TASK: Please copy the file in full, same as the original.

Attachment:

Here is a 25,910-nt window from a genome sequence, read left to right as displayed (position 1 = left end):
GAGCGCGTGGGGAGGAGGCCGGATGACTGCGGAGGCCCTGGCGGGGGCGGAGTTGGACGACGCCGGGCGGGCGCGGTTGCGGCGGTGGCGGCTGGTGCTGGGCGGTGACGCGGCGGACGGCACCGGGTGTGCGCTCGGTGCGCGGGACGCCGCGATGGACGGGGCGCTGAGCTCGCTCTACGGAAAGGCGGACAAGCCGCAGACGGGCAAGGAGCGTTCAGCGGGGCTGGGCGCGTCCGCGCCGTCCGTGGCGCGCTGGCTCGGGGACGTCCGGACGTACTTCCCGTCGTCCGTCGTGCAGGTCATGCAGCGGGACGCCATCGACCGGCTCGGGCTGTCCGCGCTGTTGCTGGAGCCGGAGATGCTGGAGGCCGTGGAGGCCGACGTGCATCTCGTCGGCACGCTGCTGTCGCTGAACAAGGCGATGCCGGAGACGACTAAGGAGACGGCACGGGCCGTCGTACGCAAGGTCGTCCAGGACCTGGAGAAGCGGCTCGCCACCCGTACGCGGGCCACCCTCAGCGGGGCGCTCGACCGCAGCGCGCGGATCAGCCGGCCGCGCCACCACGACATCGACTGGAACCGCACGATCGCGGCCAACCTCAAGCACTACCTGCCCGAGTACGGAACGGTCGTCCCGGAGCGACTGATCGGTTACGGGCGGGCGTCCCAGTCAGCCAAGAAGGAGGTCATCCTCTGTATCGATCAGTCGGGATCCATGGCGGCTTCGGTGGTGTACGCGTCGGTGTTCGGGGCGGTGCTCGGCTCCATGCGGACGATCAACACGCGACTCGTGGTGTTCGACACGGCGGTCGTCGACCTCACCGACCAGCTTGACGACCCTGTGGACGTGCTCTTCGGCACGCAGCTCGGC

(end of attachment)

Here is a 25,910-nt window from a genome sequence, read left to right as displayed (position 1 = left end):
GAGCGCGTGGGGAGGAGGCCGGATGACTGCGGAGGCCCTGGCGGGGGCGGAGTTGGACGACGCCGGGCGGGCGCGGTTGCGGCGGTGGCGGCTGGTGCTGGGCGGTGACGCGGCGGACGGCACCGGGTGTGCGCTCGGTGCGCGGGACGCCGCGATGGACGGGGCGCTGAGCTCGCTCTACGGAAAGGCGGACAAGCCGCAGACGGGCAAGGAGCGTTCAGCGGGGCTGGGCGCGTCCGCGCCGTCCGTGGCGCGCTGGCTCGGGGACGTCCGGACGTACTTCCCGTCGTCCGTCGTGCAGGTCATGCAGCGGGACGCCATCGACCGGCTCGGGCTGTCCGCGCTGTTGCTGGAGCCGGAGATGCTGGAGGCCGTGGAGGCCGACGTGCATCTCGTCGGCACGCTGCTGTCGCTGAACAAGGCGATGCCGGAGACGACTAAGGAGACGGCACGGGCCGTCGTACGCAAGGTCGTCCAGGACCTGGAGAAGCGGCTCGCCACCCGTACGCGGGCCACCCTCAGCGGGGCGCTCGACCGCAGCGCGCGGATCAGCCGGCCGCGCCACCACGACATCGACTGGAACCGCACGATCGCGGCCAACCTCAAGCACTACCTGCCCGAGTACGGAACGGTCGTCCCGGAGCGACTGATCGGTTACGGGCGGGCGTCCCAGTCAGCCAAGAAGGAGGTCATCCTCTGTATCGATCAGTCGGGATCCATGGCGGCTTCGGTGGTGTACGCGTCGGTGTTCGGGGCGGTGCTCGGCTCCATGCGGACGATCAACACGCGACTCGTGGTGTTCGACACGGCGGTCGTCGACCTCACCGACCAGCTTGACGACCCTGTGGACGTGCTCTTCGGCACGCAGCTCGGC